One common feature of criminal recidivism in adolescents is that their offences are progressively more severe and frequent. Various studies have found that the risk of reoffending increases as do susceptibility to peer-pressure, gang membership (Leverso et al., 2015), lack of autonomy when solving problems, impulsivity when managing difficulties (Navarro-Pérez & Pastor-Seller, 2017), and toxic substance abuse (Graña et al., 2007). Regarding the profile of young offenders, youths with a high risk of reoffending have been found to have higher rates of school failure and behavioural disorders as well as poor psychological adjustment and social skills compared to offenders with low risk of recurrence (Basanta et al., 2018). Other factors that predict criminal recidivism and, more specifically, such recidivism that is accompanied by violence, are family factors (family violence, criminal behaviour, drug abuse, employment and/or economic difficulties), as well as lack of adherence to intervention programmes and lack of adequate coping strategies (Bravo et al., 2009; Capdevila et al., 2005; Mulder et al., 2011; San Juan et al., 2007). These factors must be considered when implementing intervention programmes, focusing available resources on high-risk offenders (Clarke et al., 2017).

The Spanish juvenile justice system establishes that juvenile offenders are those who have committed an offense between 14 and 18 years of age. The Minor's Penal Responsibility Act (Organic Law 5/2000) indicates which measures can be imposed by the juvenile judge based on the best interests of minors. Technical teams formed by non-legal professionals, that include educators, social workers, and psychologists, recommend the type of measure imposed (Cuervo et al., 2020). Therapeutic measures include outpatient treatment or internment under a therapeutic regime (Alcázar-Córcoles et al., 2019). Internment in detention centres is a measure used in dangerous situations, primarily when the committed offence is serious in nature and characterized by violence, intimidation, or endangering others. The objective of internment centres is to punish offenders for the performed act and, fundamentally, to facilitate the educational interventions required for the social reintegration of the youth.

In Spain, the criminal recidivism rate is 62%-70% (Capdevila et al., 2005; San Juan et al., 2007) in those who have served judicial sentences in internment. This rate is much higher than the rate of those who fulfil their judicial penal obligations in open environments, which is 22%-27% (Bravo et al., 2009; Capdevila et al., 2005; San Juan et al., 2007). To interpret these data, it is necessary to consider that only those whose acts are the most serious and the most chronic are referred to a detention measure.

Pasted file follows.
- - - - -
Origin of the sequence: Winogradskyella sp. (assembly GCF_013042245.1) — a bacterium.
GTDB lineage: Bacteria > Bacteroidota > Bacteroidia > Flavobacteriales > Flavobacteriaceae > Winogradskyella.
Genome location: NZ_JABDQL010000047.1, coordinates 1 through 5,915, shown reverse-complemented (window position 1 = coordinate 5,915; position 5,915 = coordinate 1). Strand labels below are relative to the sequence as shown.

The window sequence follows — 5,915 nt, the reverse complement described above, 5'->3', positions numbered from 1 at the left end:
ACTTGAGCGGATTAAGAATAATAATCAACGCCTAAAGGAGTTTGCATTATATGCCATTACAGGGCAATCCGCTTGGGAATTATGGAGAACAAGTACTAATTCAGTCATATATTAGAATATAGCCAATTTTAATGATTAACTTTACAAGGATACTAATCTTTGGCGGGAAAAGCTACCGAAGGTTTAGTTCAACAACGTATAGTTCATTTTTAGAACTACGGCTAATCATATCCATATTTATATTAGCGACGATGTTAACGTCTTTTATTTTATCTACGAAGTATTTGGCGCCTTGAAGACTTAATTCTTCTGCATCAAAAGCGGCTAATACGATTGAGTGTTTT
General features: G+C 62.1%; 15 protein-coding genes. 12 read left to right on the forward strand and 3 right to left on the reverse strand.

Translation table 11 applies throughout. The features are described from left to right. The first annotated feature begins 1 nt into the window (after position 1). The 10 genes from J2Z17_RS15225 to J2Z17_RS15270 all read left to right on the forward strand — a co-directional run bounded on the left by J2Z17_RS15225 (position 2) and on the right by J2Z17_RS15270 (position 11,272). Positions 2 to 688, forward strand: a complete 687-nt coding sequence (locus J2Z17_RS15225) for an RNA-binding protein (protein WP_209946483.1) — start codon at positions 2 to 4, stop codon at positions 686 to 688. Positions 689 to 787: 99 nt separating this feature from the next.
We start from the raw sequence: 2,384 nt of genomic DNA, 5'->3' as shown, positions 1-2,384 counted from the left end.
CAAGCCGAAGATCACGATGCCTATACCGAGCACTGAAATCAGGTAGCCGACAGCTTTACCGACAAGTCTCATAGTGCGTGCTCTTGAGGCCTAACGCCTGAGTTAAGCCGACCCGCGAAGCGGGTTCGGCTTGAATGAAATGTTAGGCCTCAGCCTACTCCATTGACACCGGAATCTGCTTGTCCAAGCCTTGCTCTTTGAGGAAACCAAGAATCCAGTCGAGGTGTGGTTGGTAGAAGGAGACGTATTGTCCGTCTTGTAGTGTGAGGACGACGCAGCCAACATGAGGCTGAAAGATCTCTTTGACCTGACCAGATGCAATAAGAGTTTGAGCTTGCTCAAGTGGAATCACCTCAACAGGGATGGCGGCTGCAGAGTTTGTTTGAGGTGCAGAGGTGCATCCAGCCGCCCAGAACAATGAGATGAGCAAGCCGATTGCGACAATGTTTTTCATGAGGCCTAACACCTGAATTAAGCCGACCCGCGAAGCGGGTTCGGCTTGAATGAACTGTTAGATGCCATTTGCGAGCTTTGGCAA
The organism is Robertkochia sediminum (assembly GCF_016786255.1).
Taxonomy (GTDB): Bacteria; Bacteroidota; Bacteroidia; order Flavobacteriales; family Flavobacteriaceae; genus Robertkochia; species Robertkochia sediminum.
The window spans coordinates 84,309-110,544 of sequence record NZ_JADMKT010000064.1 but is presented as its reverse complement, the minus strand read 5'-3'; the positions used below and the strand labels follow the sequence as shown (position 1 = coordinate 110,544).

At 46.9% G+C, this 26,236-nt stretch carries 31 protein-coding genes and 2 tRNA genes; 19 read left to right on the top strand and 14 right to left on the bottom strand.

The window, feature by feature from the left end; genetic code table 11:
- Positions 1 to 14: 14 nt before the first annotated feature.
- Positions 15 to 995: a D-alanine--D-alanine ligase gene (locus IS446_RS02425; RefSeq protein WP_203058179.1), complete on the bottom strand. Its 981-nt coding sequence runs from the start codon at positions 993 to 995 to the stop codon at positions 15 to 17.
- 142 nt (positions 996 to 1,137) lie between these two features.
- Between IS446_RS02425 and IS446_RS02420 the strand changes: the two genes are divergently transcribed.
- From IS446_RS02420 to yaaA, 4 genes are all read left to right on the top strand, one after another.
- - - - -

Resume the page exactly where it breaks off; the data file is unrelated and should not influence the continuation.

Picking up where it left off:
The Risk-Need-Responsivity (RNR) model, developed by Bonta and Andrews (2017), is the prevailing model for explaining criminal behaviour in young offenders. RNR identifies youths that require intervention (risk), the criminogenic needs that they present (needs), and the strategies that should be used to maximize youth's ability to benefit from intervention (responsivity) (Childs et al., 2014). This model takes into account risk factors of two types, static and dynamic and/or cultural. Dynamic factors are modifiable conditions/behaviours that must be included in assessment tools and interventions with young offenders (Clarke et al., 2017). According to the RNR model, therefore, youth who present a greater risk of recidivism should receive a greater number of resources in order to reduce their probability of reoffending, while those with a lower risk of recidivism should not be beneficiaries of large interventions (Andrews et al., 2006; Bouchard & Wong, 2017).

From RNR model's perspective, intervention failure or success is determined by programme's adequacy. In this way, high-risk young offenders will benefit the most from implemented interventions (Lipsey, 2009; Luong & Wormith, 2011). Therefore, a thorough evaluation of factors predicting criminal recidivism and the specific profile of juvenile offenders who are in detention centres and/or have contact with social services from an early age is needed (Augimeri et al., 2012). Recent studies have found that juvenile offenders who experience formal contact with the criminal justice system also exhibit high reoffending rates (Brame et al., 2018). Knowing the specific characteristics of juvenile offenders with high recidivism risk will allow us to implement individually tailored strategies in order to lower criminal reoffending rates.